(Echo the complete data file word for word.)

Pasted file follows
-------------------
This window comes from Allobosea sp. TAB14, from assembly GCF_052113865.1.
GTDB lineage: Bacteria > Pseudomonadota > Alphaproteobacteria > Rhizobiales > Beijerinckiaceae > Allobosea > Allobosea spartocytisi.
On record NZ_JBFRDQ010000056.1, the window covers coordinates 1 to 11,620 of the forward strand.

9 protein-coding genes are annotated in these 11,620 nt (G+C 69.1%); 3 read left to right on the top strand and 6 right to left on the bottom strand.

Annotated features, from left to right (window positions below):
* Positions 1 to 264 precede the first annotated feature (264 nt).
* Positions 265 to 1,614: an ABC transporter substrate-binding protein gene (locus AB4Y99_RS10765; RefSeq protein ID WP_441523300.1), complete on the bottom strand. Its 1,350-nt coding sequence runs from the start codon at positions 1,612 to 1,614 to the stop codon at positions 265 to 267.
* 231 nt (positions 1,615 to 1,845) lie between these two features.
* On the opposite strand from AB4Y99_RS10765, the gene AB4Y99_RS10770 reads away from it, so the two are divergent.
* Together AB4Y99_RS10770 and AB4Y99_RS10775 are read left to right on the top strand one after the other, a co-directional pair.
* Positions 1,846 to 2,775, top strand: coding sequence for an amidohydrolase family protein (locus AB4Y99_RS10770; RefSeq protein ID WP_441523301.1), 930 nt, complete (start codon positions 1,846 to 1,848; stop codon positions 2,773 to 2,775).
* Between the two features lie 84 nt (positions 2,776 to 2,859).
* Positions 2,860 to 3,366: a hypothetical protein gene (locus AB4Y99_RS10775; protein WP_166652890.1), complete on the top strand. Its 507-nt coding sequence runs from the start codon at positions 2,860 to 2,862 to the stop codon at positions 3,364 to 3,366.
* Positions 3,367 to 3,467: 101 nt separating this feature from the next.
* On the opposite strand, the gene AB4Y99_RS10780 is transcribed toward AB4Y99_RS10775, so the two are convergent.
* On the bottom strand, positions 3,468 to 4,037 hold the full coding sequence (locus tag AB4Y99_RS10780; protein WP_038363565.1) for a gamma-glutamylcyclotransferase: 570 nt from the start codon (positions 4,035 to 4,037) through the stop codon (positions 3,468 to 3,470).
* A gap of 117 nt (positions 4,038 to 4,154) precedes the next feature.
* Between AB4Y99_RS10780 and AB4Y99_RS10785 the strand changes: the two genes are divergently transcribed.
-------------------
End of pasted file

This window comes from Allobosea sp. TAB14, from assembly GCF_052113865.1.
GTDB lineage: Bacteria > Pseudomonadota > Alphaproteobacteria > Rhizobiales > Beijerinckiaceae > Allobosea > Allobosea spartocytisi.
On record NZ_JBFRDQ010000056.1, the window covers coordinates 1 to 11,620 of the forward strand.

9 protein-coding genes are annotated in these 11,620 nt (G+C 69.1%); 3 read left to right on the top strand and 6 right to left on the bottom strand.

Annotated features, from left to right (window positions below):
* Positions 1 to 264 precede the first annotated feature (264 nt).
* Positions 265 to 1,614: an ABC transporter substrate-binding protein gene (locus AB4Y99_RS10765; RefSeq protein ID WP_441523300.1), complete on the bottom strand. Its 1,350-nt coding sequence runs from the start codon at positions 1,612 to 1,614 to the stop codon at positions 265 to 267.
* 231 nt (positions 1,615 to 1,845) lie between these two features.
* On the opposite strand from AB4Y99_RS10765, the gene AB4Y99_RS10770 reads away from it, so the two are divergent.
* Together AB4Y99_RS10770 and AB4Y99_RS10775 are read left to right on the top strand one after the other, a co-directional pair.
* Positions 1,846 to 2,775, top strand: coding sequence for an amidohydrolase family protein (locus AB4Y99_RS10770; RefSeq protein ID WP_441523301.1), 930 nt, complete (start codon positions 1,846 to 1,848; stop codon positions 2,773 to 2,775).
* Between the two features lie 84 nt (positions 2,776 to 2,859).
* Positions 2,860 to 3,366: a hypothetical protein gene (locus AB4Y99_RS10775; protein WP_166652890.1), complete on the top strand. Its 507-nt coding sequence runs from the start codon at positions 2,860 to 2,862 to the stop codon at positions 3,364 to 3,366.
* Positions 3,367 to 3,467: 101 nt separating this feature from the next.
* On the opposite strand, the gene AB4Y99_RS10780 is transcribed toward AB4Y99_RS10775, so the two are convergent.
* On the bottom strand, positions 3,468 to 4,037 hold the full coding sequence (locus tag AB4Y99_RS10780; protein WP_038363565.1) for a gamma-glutamylcyclotransferase: 570 nt from the start codon (positions 4,035 to 4,037) through the stop codon (positions 3,468 to 3,470).
* A gap of 117 nt (positions 4,038 to 4,154) precedes the next feature.
* Between AB4Y99_RS10780 and AB4Y99_RS10785 the strand changes: the two genes are divergently transcribed.